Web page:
And as Jesus reclined at table in the house, behold, many tax collectors and sinners came and were reclining with Jesus and his disciples. And when the Pharisees saw this, they said to his disciples, “Why does your teacher eat with tax collectors and sinners?” – St Matthew’s Gospel
Last week, I had the pleasure of taking some friends – a family we have embraced, out to lunch. Picture the scene. Me in a suit, a mother and her two sons, all from Housing Commission, all with mental disabilities, marching into the local trendiest café in town. Their choice.
The eldest son, a young man we met lying on the pavement many years ago, lives in barely more than a squat and is visibly mentally ill. Verging on obese, his clothes haven’t been washed in a while. The others similar, suffering high anxiety and looking decidedly dishevelled. The son decided it was appropriate for us to sit in the very centre of the café and proceeded to order half the menu. He would dine out on this for at least a few days. Before eating, a small eskie was brought out, which contained an entire cleaning apparatus. We were to go through a noisy, ritual cleansing prior to eating. It was hilarious.
Driving home later, I reflected on the experience and the Holy Spirit reminded me of Jesus total identity with the lost, the last and the least. He seemed quite comfortable, thrilled even in the presence of outcasts. Make no mistake, we could feel the stares as we walked into that café. The waitress was short, quick as though she couldn’t wait to move on, to ‘normal people.’
I’m sure Jesus hung around such people at least partly because they had a story to tell, they were interesting, rich in the muck of everyday humanity. Our conversation was a delight, meaningful, authentic and genuine. They talked of growing up in poverty, facing hardship at schools, moving around, suffering the ignominy of mental illness; being slow meant they found it hard to keep a job, and usually had to live miles away from families if they want government housing. While they had perhaps become hardened to the attitudes and finger pointing of those around them, the blows still hurt.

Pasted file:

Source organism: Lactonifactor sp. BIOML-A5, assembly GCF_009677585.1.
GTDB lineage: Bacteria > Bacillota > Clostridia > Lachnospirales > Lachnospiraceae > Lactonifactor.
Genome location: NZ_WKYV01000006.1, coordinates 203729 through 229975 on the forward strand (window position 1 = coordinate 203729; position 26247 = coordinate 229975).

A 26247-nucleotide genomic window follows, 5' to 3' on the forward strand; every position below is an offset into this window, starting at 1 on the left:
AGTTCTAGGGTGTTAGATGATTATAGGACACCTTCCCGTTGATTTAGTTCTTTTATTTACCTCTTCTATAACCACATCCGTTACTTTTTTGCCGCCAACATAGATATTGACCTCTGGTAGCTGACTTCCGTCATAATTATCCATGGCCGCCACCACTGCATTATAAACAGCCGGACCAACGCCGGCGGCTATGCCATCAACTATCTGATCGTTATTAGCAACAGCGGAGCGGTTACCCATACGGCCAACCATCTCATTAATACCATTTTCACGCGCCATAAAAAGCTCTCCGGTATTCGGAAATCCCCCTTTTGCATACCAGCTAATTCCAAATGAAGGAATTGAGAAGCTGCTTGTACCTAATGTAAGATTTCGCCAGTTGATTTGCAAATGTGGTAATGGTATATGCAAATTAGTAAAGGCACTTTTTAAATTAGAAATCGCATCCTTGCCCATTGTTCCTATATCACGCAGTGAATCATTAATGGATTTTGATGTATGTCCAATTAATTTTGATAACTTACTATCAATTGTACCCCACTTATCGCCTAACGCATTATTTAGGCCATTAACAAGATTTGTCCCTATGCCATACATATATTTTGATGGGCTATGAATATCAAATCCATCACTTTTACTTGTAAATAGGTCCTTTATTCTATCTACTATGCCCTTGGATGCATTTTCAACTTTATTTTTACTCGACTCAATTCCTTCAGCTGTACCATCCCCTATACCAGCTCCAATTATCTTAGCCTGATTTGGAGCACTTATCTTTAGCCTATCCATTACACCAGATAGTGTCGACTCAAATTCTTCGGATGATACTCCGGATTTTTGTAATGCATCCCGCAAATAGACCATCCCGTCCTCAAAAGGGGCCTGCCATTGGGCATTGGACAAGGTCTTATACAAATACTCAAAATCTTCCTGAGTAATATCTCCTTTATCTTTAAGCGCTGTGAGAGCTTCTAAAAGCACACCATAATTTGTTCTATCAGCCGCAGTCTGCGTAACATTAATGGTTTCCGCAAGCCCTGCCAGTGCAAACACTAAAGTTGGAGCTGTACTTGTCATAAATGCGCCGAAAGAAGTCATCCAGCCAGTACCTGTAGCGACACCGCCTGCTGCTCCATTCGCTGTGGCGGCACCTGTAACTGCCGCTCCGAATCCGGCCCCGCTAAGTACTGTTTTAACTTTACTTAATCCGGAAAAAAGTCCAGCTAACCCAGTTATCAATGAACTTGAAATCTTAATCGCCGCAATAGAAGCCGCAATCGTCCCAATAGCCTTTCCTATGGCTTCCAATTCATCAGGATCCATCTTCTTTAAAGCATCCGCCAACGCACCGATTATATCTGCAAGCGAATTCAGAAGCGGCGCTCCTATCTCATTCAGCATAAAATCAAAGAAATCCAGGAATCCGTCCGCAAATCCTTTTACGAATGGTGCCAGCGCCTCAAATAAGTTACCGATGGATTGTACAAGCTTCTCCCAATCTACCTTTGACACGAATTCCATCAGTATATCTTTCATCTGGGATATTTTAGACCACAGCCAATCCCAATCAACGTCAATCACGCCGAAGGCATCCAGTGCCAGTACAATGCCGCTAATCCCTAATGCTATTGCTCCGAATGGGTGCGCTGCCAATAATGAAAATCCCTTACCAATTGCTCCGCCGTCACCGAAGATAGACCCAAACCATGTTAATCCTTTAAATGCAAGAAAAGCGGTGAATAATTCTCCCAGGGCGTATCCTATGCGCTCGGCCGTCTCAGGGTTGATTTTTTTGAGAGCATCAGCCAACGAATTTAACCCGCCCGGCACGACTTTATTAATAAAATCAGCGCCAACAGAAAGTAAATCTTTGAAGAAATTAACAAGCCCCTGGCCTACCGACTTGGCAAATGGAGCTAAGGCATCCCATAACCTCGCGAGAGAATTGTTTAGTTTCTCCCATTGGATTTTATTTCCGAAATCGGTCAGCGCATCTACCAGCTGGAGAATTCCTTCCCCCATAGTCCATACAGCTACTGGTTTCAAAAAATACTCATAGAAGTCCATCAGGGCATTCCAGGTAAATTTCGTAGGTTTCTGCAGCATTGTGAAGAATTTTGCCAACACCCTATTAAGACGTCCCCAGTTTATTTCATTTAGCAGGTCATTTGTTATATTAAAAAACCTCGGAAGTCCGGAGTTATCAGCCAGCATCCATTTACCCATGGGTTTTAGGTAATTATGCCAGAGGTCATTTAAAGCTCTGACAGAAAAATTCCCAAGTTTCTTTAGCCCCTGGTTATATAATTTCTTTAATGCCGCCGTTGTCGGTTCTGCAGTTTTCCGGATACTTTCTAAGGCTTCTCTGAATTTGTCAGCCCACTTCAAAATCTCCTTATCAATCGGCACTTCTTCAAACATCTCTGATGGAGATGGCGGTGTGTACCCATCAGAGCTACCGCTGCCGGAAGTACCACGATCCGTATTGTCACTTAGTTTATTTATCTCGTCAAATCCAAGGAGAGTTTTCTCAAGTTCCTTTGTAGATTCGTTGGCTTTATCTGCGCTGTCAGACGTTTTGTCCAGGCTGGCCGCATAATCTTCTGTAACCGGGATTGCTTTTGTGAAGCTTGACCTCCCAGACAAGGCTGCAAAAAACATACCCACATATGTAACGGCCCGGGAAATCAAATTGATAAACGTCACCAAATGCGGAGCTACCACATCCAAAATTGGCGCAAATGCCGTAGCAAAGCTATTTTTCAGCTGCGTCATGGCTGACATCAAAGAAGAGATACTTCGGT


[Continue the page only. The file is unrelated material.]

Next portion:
It’s one thing to be running Bible Study in people’s homes, it’s quite another to be seen with them in a local café, full of trendy’s (like us). To be seen out, is to fully identify with them as friends, family even and so in turn to be stared at. Our labels matter so much to us.
Yet Jesus saw past all that and recognised people made in the image of God. He loved them, ate with them and saw many respond to his message. Our conversation around the table was also full of God’s grace, with the expectation that one day all of us were waiting for a life to come, a city built by the Father of Spirits, where festal gatherings with angels occurs, as Hebrews tells us.
What did I learn from my simple lunch? As a believer, I don’t really identify with the lost, the last the least as much as I should, or as much as Jesus did. That in fact, is where the rich soil of the Gospel lies, where Jesus is most likely to impact lives. Money, status it seems simply hardens hearts towards God. That I could do a lot more to ‘bring God’s Kingdom to earth’ than I do, to show love to those in need not so much by giving them anything, but by walking alongside them in full view.
Jesus’s Gospel is very clear as an example to us. The only people that he ever railed at, were the rich, the elite of his day. Their hearts hardened against God’s own loving Son, as they counted the cost of following him and decided it was too much.
The poor, the maligned, the sick though – almost without exception they came to him face down on their knees, with their hands up, hoping against hope that he would heal them, love them, accept them. How do we see ourselves today, who do we associate with? Is it Jesus’ Gospel you and I are living?